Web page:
Choose v. t. [imp. Chose p. p. Chosen Chose (Obs.); p. pr. & vb. n. Choosing.]
1. To make choice of; to select; to take by way of preference from two or more objects offered; to elect; as, to choose the least of two evils.
Choose me for a humble friend. --Pope.
2. To wish; to desire; to prefer. [Colloq.]
The landlady now returned to know if we did not choose a more genteel apartment. --Goldsmith.
To choose sides. See under Side.
Syn: - To select; prefer; elect; adopt; follow.
Usage: -- To Choose, Prefer, Elect. To choose is the generic term, and denotes to take or fix upon by an act of the will, especially in accordance with a decision of the judgment. To prefer is to choose or favor one thing as compared with, and more desirable than, another, or more in accordance with one's tastes and feelings. To elect is to choose or select for some office, employment, use, privilege, etc., especially by the concurrent vote or voice of a sufficient number of electors. To choose a profession; to prefer private life to a public one; to elect members of Congress.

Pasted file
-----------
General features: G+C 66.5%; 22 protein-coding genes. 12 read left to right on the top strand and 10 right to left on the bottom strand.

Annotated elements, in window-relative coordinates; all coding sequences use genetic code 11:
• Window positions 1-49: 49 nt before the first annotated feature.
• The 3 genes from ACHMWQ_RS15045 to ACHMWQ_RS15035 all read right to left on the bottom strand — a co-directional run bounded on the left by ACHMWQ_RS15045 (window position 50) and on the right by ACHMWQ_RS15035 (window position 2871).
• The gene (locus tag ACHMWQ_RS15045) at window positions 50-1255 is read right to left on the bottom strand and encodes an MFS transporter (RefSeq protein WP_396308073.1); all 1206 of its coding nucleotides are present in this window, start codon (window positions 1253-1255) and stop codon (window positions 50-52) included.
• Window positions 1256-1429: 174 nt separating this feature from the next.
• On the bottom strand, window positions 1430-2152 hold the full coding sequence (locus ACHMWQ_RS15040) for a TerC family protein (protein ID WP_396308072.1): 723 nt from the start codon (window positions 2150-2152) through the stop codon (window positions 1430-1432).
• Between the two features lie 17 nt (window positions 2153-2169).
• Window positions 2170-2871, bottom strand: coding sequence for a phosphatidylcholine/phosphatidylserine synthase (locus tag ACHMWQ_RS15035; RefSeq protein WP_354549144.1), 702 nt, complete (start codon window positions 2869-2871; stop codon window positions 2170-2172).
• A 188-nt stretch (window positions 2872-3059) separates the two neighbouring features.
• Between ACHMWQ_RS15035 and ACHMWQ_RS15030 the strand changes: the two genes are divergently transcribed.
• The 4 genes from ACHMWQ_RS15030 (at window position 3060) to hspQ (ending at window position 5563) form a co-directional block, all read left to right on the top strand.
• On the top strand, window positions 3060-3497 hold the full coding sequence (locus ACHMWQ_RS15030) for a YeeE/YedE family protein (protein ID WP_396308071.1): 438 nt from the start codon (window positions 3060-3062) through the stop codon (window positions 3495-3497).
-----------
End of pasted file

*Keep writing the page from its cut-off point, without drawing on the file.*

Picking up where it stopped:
Choose, v. i.
1. To make a selection; to decide.
They had only to choose between implicit obedience and open rebellion. --Prescott.
2. To do otherwise. “Can I choose but smile?”
Can not choose but, must necessarily.
Thou canst not choose but know who I am. --Shak.
v 1: pick out, select, or choose from a number of alternatives;
"Take any one of these cards"; "Choose a good husband
for your daughter"; "She selected a pair of shoes from
among the dozen the salesgirl had shown her" [syn: take,
select, pick out]
2: select as an alternative; choose instead; prefer as an
alternative; "I always choose the fish over the meat
courses in this restaurant"; "She opted for the job on the
East coast" [syn: prefer, opt]
3: see fit or proper to act in a certain way; decide to act in
a certain way; "She chose not to attend classes and now
she failed the exam"
[also: chosen, chose]